Falls to lower levels continues to rank amongst the most frequent cause of workplace injuries and fatalities. The reasons these incidents occur can have their origins in several areas:
• Weaknesses in the management systems that influence fall protection programs.
• Others are related to human behaviors & beliefs.
The use of audit, assessment, and observation programs can proactively identify system weaknesses as well as improper employee behaviors and beliefs.
According to the Bureau of Labor & Statistics (BLS), 645a workers died from incidents involving falls from heights, and an additional 49,250b received injuries requiring them to take time away from work to recover during 2020. In comparison, there were 553c fatalities and an additional 47,920d cases involving days away from work in 2011.
Management systems influencing fall protection are not exclusive to a company’s fall protection procedure. Training programs can be a source of issues contributing to falls from heights. Is the content appropriate for the fall hazards encountered by employees? Is the proper use of fall protection equipment adequately addressed? Have employee’s been thoroughly evaluated in their use and inspection of their fall protection equipment? Each of these individually or combined in parts can adversely impact how employees use their fall protection when facing fall hazards. Inadequate plans or inadequately prepared employees will continue place them at risk when at heights.
Behaviors and beliefs play their own significant role in incidents involving falls from heights. Complacency, risk tolerance, and the belief that the task “will only take a minute” can result in tragic outcomes. These require addressing employees’ beliefs through education, mentoring, and the influence of those willing to step up and intervene when they see improper behaviors.
Knowing which of these items require attention needs data to identify. Fortunately, this data is not exclusive to lessons learned from incidents. The use of audit, assessment, and observation programs can proactively identify system weaknesses as well as improper employee behaviors and beliefs. To efficiently and effectively collect and analyze the information requires a comprehensive data management system.
Because falls continue to be a significant contributor to workplace injuries and fatalities, OSHA conducts a National Safety Stand-Down To Prevent Falls in Construction annually. Partnered with groups around the country, including the American Society of Safety Professionals (ASSP) and the National Safety Council (NSC), the stand-down is voluntary event allowing employers to deliver life critical messages related to fall hazards and fall prevention. This year the National Safety Stand-Down will take place May 2-6. Please take advantage of this opportunity to raise fall hazard awareness and foster conversations in an effort to stop fall related injuries and fatalities.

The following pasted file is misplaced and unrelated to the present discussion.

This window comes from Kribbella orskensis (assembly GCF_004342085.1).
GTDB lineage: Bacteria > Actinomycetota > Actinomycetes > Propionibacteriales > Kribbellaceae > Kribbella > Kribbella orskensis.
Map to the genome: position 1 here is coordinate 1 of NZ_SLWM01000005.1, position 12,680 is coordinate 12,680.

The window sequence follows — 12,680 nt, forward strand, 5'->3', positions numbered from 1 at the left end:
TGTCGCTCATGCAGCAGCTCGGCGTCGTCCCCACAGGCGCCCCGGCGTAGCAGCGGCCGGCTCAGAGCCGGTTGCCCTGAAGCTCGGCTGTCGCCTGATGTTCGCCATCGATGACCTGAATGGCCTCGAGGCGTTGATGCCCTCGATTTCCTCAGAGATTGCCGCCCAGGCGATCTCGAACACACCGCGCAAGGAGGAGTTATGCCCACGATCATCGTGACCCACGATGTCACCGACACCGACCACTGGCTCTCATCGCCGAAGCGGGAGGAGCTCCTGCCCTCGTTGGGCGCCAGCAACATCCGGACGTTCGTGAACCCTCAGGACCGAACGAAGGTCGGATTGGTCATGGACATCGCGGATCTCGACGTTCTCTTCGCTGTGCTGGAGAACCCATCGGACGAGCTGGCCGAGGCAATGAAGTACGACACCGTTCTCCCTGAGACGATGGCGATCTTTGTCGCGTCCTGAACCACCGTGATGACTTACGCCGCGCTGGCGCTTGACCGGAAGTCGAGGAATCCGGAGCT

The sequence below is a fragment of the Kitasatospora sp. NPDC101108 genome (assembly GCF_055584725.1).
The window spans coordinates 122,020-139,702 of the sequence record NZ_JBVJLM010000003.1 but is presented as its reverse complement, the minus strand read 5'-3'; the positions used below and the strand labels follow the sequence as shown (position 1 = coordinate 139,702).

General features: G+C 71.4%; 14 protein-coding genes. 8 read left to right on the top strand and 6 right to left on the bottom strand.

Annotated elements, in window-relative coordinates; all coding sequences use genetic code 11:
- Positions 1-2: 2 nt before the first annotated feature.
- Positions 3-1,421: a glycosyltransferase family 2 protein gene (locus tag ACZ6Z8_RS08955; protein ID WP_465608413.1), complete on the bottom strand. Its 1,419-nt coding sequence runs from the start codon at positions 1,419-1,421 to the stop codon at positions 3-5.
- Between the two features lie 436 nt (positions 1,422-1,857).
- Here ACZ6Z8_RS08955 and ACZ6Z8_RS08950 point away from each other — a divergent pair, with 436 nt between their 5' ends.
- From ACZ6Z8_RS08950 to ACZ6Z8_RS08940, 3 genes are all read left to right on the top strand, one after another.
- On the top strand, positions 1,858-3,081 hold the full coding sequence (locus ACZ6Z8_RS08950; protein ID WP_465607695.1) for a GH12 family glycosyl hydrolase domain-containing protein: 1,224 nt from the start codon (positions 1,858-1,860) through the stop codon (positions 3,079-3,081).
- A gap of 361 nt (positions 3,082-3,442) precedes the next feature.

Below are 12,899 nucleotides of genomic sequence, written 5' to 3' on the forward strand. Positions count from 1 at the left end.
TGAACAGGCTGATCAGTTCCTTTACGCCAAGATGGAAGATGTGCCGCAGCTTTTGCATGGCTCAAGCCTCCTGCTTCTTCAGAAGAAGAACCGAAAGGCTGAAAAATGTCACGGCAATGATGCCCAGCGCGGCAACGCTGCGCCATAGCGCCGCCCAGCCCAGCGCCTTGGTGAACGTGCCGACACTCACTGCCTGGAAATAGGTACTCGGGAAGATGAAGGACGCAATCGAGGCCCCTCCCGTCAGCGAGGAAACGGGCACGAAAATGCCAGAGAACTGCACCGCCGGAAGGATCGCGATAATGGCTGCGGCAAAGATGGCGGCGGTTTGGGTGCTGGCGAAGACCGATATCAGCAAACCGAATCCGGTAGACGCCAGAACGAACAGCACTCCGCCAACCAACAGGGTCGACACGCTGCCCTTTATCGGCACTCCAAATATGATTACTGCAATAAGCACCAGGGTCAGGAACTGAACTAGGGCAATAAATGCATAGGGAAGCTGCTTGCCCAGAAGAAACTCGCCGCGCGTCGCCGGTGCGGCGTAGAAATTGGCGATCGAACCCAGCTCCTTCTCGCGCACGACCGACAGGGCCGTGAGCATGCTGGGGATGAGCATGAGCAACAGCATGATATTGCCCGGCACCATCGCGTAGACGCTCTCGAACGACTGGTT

Visit https://www.osha.gov/stop-falls-stand-down for more information and resources.
behind fall protection equipment and the consensus standards that set the expectations for how it must operate continue to evolve, yet workers still fall from heights almost daily.
What Is Left
is to understand the incidents and the reasons they occur.
Thoroughly inspect your gear to identify any defects such as:
• Metal components (D-ring, tongue & buckle, keepers, double lock snap hook, grommets, adjuster buckle, etc.) are not to be damaged, broken, distorted, or have sharp edges, burrs, cracks, worn parts or corrosion.
• Snap hooks, adjusters, swages, thimbles, are not to be damaged, distorted, broken, nor do they have any sharp edges, burrs, worn parts, cracks or corrosion. Gate mechanism not engaging or working properly.
• Webbing material is not frayed, does not have any broken fibers, cuts, tears, abrasions, mold, burns, discoloration that may indicate chemical exposure or rotting, and pulled out or cut stitching.
• Confirm there are no signs that the equipment has been subjected to a fall such as the lanyard’s load impact indicator.
Your personal fall protection system is your last line of defense between you and the levels below. To assure yourself that it is in good working order, make sure to give your harness and lanyard a thorough inspection before you put it on each day. When you don your harness, take the time to adjust the straps and fit so that it will provide you with the maximum protection in the event of a fall.
a. Bureau of Labor & Statistics – Census of Fatal Occupational Injuries (CFOI) – Current, Fatal occupational injuries by event
b. Bureau of Labor & Statistics – Case and Demographic Characteristics for Work-related Injuries and Illnesses Involving Days Away From Work, Event or exposure X worker demographics – 2020 R64. Detailed event or exposure by industry division
c. Bureau of Labor & Statistics – Census of Fatal Occupational Injuries (CFOI) – 2020, Fatal work injury counts by event, recent years
d. Bureau of Labor & Statistics – Case and Demographic Characteristics for Work-related Injuries and Illnesses Involving Days Away From Work, Event or exposure X worker demographics – 2011 R64. Detailed event or exposure by industry division.